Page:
The thing I've been thinking has to do with the audience and the conflict I/we feel between wanting to know "how it's done"--to get behind the scenes and catch-out the "trick"--versus wanting magic to exist, to be a real thing that occurs in the world, to let go of our rational inquiring minds, to feel wonder, to submit.
the psychology of magic and the limits of human perceptions, including this definition of magic from the astounding Teller: “The theatrical linking of a cause with an effect that has no basis in physical reality, but that — in our hearts — ought to.”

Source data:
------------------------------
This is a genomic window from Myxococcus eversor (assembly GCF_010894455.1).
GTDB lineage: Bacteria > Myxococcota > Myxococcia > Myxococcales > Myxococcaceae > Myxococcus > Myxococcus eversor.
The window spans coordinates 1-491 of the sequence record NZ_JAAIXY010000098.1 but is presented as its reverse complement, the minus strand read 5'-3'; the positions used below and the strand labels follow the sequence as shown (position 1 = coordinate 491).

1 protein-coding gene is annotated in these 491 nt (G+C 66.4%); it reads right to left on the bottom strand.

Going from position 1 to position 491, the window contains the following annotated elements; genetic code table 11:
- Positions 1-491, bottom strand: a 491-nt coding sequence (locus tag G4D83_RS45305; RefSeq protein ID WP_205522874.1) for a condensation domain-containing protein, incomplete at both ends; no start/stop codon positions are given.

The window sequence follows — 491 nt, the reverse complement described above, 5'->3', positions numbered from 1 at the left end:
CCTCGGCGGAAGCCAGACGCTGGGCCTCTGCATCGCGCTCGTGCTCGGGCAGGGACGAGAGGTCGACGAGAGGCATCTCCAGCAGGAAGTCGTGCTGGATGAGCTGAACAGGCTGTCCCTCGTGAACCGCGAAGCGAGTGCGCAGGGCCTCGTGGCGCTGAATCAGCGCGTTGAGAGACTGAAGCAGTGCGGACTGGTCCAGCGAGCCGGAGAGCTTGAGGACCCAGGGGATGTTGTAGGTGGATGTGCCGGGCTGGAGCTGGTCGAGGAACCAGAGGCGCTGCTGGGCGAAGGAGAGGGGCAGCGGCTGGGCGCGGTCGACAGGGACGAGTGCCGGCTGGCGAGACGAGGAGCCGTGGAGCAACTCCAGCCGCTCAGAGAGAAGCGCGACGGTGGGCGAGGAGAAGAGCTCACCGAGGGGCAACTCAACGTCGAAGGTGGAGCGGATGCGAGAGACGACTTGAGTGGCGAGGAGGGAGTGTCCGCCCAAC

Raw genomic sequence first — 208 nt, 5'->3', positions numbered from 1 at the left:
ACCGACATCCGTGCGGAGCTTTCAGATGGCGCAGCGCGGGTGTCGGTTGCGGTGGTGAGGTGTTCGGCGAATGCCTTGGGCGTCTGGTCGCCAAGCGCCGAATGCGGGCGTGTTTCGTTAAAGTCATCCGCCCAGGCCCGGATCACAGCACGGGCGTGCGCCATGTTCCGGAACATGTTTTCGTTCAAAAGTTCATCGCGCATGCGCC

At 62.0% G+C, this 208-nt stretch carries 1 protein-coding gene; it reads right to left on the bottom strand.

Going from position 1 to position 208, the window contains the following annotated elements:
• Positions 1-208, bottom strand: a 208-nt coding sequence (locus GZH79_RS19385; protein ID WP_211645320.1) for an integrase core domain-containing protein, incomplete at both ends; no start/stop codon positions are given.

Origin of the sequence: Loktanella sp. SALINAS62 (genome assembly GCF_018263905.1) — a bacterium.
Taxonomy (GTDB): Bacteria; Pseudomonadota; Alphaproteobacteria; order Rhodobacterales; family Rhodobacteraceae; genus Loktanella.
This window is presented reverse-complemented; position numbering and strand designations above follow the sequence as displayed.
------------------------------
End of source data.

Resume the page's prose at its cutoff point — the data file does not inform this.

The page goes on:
The human mind is a mysterious thing--as is the human heart. We want to believe yet we don't want to be fooled. In writing a scene in which magic occurs, I don't have to contend with the laws of time/space/gravity in quite the way that a "real" magician does. After all, in the case of writing, it's all just dots on a page. But what could be more magical that that--creating a whole world built of dots on a page?